Even post-Liberace, Vegas offers camp and sexy glamour for gay travelers

IMG_8239ARNOLD WAYNE JONES  | Life+Style Editor

From the latest Hangover film to the recent, acclaimed Liberace biopic Behind the Candelabra, Las Vegas continues its campaign as the town where anything can happen.

There’s a fair case to be made that’s true. Vegas is a city built on will: It’s in the desert, but boasts water fountains, huge swimming pools and even greenery. It’s a haven of sex, gambling and caffeinated beverages, but is surrounded by Mormons. It’s known for chorus girls but is also a gay destination point.

And why not be all things? Who says anything has to make sense when food and shopping are involved? Vegas may be the only city outside the Disney Co. constructed entirely to serve the enjoyment of its visitors.

Remember: This is a town where they put roller coasters atop skyscrapers and have a pyramid shooting a beacon so bright that it can be seen by astronauts. Don’t tell them how to behave.

And thus it is not altogether astonishing that this pocket of indulgence in a conservative Western state would seek to distinguish itself with another superlative: The opening last week of the humbly named Krave Massive, touted as the largest gay nightclub on the planet.

What’s the advantage of being biggest? If you ask that, well, you don’t understand Vegas at all.

Krave Massive is the third iteration of the club, and when finished out (parts were still under construction on opening night) will offer 84,000 square feet where light shows, loud music, bottle-service cocktails and dancing boys can mingle equally with the patrons. It’s located (unlike the previous two) in downtown Vegas near Fremont, which used to be “The Strip” in Sinatra’s day. (That sobriquet now refers to Las Vegas Boulevard.)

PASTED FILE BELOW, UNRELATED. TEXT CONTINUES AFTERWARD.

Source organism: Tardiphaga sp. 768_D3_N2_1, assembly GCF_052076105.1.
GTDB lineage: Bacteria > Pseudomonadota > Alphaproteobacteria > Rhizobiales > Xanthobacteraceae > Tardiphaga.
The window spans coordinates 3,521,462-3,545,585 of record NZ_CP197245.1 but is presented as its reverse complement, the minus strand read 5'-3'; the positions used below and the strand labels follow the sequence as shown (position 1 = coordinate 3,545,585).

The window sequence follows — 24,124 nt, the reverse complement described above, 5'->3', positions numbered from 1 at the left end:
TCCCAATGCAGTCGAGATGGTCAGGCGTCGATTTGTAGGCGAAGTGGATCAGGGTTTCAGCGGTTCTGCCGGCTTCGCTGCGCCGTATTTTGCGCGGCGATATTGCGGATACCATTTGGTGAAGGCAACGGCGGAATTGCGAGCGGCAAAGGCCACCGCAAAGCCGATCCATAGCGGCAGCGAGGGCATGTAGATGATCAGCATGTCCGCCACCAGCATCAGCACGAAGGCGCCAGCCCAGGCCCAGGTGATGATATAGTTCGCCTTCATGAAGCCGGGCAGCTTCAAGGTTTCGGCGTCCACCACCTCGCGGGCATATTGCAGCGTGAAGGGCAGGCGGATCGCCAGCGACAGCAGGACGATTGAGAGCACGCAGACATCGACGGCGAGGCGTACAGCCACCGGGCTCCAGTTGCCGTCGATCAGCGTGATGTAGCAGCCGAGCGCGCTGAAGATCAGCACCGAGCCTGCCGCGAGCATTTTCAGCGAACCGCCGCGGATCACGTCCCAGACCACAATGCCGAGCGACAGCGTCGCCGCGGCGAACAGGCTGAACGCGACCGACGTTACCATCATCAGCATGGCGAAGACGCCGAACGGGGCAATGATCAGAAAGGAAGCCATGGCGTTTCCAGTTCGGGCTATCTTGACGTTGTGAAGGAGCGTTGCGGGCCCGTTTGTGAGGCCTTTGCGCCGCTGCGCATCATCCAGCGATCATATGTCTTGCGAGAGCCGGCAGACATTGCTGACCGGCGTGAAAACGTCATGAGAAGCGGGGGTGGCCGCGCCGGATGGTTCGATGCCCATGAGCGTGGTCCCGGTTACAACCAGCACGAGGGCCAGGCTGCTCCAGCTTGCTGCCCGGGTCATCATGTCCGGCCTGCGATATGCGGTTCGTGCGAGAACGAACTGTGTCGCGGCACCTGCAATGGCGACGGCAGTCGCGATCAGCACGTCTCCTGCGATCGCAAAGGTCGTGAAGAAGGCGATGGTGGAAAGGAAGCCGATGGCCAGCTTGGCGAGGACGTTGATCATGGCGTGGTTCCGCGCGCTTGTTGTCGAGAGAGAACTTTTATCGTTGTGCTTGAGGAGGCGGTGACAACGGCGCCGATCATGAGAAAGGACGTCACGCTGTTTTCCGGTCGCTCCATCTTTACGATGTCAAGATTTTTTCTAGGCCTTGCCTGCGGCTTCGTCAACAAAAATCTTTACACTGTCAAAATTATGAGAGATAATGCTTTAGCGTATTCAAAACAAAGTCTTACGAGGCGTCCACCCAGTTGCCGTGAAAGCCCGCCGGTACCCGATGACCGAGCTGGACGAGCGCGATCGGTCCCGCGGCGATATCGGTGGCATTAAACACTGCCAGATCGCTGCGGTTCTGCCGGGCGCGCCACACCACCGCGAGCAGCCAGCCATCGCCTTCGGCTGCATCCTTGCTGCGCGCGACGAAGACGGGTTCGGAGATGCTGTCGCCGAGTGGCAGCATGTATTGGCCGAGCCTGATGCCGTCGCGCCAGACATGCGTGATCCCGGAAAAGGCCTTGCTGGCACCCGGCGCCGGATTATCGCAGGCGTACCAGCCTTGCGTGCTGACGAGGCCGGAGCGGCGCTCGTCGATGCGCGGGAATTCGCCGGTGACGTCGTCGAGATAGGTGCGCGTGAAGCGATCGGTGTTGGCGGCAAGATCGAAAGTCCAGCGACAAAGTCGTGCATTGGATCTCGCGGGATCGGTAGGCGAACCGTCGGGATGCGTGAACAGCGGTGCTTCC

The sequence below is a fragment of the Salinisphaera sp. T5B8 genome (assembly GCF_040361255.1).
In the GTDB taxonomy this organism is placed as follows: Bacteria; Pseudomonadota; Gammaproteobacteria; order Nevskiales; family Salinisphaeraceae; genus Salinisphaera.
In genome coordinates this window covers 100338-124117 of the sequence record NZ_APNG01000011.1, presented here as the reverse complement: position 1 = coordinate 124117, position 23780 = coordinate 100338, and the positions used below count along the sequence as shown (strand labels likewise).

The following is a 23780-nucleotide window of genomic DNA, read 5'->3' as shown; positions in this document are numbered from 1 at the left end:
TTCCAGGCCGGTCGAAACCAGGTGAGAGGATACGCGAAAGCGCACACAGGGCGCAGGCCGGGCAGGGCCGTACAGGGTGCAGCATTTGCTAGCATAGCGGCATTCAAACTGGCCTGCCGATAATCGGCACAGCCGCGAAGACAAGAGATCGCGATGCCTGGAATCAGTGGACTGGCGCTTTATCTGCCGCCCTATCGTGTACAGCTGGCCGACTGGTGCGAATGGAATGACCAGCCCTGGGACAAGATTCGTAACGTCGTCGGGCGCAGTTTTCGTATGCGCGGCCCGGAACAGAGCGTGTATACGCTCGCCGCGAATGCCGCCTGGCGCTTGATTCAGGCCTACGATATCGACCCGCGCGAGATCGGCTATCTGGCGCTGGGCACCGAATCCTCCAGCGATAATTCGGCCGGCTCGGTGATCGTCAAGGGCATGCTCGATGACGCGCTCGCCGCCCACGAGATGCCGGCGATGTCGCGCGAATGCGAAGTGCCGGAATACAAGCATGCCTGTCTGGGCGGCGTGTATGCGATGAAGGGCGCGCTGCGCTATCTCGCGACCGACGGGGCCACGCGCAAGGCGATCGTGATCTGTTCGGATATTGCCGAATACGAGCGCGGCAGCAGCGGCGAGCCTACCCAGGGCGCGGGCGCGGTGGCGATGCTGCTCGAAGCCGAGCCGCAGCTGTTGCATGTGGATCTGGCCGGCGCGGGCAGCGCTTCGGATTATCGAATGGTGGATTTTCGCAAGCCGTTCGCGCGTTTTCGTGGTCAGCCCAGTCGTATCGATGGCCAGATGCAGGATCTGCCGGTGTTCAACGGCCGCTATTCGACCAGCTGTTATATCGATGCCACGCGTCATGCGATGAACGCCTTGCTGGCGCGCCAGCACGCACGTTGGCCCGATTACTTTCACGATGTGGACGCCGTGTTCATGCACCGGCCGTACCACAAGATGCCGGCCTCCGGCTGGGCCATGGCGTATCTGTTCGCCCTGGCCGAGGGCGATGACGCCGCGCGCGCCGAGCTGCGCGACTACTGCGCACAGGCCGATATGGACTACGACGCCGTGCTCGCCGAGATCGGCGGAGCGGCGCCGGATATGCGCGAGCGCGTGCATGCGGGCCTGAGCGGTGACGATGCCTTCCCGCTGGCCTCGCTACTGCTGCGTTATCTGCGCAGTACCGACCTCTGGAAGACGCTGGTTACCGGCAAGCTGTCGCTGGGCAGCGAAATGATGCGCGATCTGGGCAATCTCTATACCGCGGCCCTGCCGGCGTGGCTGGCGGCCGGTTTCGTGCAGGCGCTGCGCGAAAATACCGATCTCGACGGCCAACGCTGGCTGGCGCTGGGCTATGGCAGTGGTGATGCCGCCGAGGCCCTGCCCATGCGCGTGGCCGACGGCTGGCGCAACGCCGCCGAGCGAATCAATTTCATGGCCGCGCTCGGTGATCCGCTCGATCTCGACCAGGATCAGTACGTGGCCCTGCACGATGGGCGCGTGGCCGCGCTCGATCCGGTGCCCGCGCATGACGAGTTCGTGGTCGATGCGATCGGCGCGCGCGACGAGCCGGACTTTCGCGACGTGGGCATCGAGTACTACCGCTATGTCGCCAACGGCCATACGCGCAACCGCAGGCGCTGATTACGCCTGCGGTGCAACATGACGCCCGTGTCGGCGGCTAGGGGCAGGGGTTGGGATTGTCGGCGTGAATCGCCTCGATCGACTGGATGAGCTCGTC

THE STRIP | Las Vegas Boulevard — ‘The Strip,’ opposite — is a sea of neon, but you can see more gay men inside The Colosseum at Caesar’s Palace during the Celine Dion show, above. (Arnold Wayne Jones/Dallas Voice)

Fremont is in a renewal period, still buzzy on a Saturday night, and the gays are helping make it that way. About a year ago, Drink & Drag opened (next door to what is now Krave Massive) in the Neonopolis development with a faboo concept: bowling, billiards, booze and a bar staff mostly populated by drag queens. (On Sundays, they even host a contest, So You Think You’re a Drag Queen, where volunteers get blinged out by professional female impersonators, and then compete for a cash prize.)

Closer to the current Strip is the cozier, naughty-feeling Share, a small space with excellent light shows and plenty of go-go boys. You can even get your gay going on The Strip itself, inside some of the casinos. At The Mirage, just walking into Revolution nightclub is a show in itself, with their wild, friendly staff bedecked in costumes and (again) plenty of dancing boys and girls. And not all nightclub activities take place at night here: The Luxor’s Oasis Pool becomes Sunday Funday midday with a weekly gay party all summer (culminating in the local Pride festival in September).

And of course, the real gay party is currently playing nightly at Caesar’s Palace: Celine Dion’s show. A rapturous 90-minute visual effect spectacle, the diva is in stunning voice and looks amazing as she performs about two dozen numbers with a full orchestra.

Celine notwithstanding, Cirque du Soleil productions continue to dominate the entertainment landscape, with sexuality served up a la carte at Zumanity (at New York New York) and the Michael Jackson tribute One a singular sensation at Mandalay Bay. The latest creation, Zarkana at the Aria, displays a dark glamour amid a stunning flag-tossing act, a beautiful sand painting segment and cutting-edge multimedia effects.

IMG_8279Choosing a home base
Visiting Vegas actually poses a tyranny of choices, but many hotels cater to varied markets.